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Black Women, Relationships, & Violence

Domestic violence within African-American relationships can not be understood when violence against women is conceptualized without reference to the relationship. The focus is often on patriarchy and removing women from its hold; however, patriarchy ignores the cultural allegiance that Black women feel towards their relationships with Black men and their community.

Collectivism within the African-American community encourages members of the community to set aside individual needs and accomplishments and focus on the success of the collective members as a whole. Established historically as a strategy for empowerment, the value of collectivism can mistakenly be interpreted as, encouraging African-American men and women who are in violent relationships to withstand the experience of violence and forsake individual pain to 'save' the relationship.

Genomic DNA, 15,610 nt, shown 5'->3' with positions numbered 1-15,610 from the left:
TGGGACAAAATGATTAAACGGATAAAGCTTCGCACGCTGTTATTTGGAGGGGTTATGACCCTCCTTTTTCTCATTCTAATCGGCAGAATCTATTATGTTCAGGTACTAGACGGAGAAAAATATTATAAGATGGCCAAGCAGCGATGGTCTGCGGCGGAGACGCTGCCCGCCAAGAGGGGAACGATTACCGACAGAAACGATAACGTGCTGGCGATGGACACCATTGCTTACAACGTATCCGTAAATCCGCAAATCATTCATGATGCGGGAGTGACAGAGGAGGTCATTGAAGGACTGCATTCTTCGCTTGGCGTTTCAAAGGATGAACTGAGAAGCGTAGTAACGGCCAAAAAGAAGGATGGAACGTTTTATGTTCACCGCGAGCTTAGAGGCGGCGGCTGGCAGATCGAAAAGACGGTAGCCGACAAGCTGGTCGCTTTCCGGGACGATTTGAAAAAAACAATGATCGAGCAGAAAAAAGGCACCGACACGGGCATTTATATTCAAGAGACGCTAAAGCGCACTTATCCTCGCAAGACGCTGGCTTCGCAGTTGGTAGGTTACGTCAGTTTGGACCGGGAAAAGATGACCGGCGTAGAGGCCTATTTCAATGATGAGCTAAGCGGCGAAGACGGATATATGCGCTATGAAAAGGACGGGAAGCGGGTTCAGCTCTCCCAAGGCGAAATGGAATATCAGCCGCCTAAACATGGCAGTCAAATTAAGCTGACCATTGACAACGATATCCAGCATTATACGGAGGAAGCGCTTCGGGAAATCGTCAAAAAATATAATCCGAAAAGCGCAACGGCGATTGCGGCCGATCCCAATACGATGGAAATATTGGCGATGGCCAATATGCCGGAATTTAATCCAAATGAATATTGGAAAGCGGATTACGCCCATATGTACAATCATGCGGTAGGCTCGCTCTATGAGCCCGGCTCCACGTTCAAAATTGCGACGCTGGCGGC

I would like to offer a healthier view of collectivism. The relationships between African American men and women are framed within a unique cultural and societal context that influences how they interact with one another and the systems that surround them. When African American women are allowed to articulate their own experience, Collins (1991) and Hamlet (2006) argue that Black women experience a privilege to engage in a self-definition of the struggles they encounter that can promote human dignity and empowerment. If given the opportunity to openly discuss struggles related to being Black and female, resolutions from within the culture can become salient.

Removing Black women from their home, community, and thereby their culture is a safety strategy; it is not a prevention strategy. The protection of the female victim is always paramount, prevention efforts that challenge the ideology of our culture must occur concurrently. Collectivism manifested within the Black community is a protection of the entire community from the systemic discrimination that occurs within the larger political, social, and economic systems. Cultural factors such as issues of racial loyalty that prevent African American women from reporting abuse intersect with political and economic structures (i.e. unemployment and poverty) and undermine the true meaning of collectivism. Anything that undermines the power of the whole is in direct opposition to collectivism and there is nothing more debilitating to the Black community than violent relationships between one another.

Washington, DC, USA

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